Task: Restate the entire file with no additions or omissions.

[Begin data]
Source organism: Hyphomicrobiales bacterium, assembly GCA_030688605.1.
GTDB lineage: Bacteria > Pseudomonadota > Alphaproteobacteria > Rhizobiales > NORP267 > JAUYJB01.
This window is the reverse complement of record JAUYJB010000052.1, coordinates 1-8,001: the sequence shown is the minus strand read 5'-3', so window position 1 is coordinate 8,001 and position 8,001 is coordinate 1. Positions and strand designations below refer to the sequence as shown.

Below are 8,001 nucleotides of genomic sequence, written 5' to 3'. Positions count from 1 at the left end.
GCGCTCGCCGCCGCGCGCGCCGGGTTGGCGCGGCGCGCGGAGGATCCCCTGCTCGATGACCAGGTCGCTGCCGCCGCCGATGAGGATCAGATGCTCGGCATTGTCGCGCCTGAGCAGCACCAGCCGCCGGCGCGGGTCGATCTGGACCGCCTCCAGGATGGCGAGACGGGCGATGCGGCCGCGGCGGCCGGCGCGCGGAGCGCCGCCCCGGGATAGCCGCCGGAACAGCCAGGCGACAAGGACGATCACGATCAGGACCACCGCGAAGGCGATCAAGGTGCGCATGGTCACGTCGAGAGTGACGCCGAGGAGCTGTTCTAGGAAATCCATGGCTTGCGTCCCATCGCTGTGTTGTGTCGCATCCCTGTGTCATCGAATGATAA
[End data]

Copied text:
Source organism: Hyphomicrobiales bacterium, assembly GCA_030688605.1.
GTDB lineage: Bacteria > Pseudomonadota > Alphaproteobacteria > Rhizobiales > NORP267 > JAUYJB01.
This window is the reverse complement of record JAUYJB010000052.1, coordinates 1-8,001: the sequence shown is the minus strand read 5'-3', so window position 1 is coordinate 8,001 and position 8,001 is coordinate 1. Positions and strand designations below refer to the sequence as shown.

Below are 8,001 nucleotides of genomic sequence, written 5' to 3'. Positions count from 1 at the left end.
GCGCTCGCCGCCGCGCGCGCCGGGTTGGCGCGGCGCGCGGAGGATCCCCTGCTCGATGACCAGGTCGCTGCCGCCGCCGATGAGGATCAGATGCTCGGCATTGTCGCGCCTGAGCAGCACCAGCCGCCGGCGCGGGTCGATCTGGACCGCCTCCAGGATGGCGAGACGGGCGATGCGGCCGCGGCGGCCGGCGCGCGGAGCGCCGCCCCGGGATAGCCGCCGGAACAGCCAGGCGACAAGGACGATCACGATCAGGACCACCGCGAAGGCGATCAAGGTGCGCATGGTCACGTCGAGAGTGACGCCGAGGAGCTGTTCTAGGAAATCCATGGCTTGCGTCCCATCGCTGTGTTGTGTCGCATCCCTGTGTCATCGAATGATAA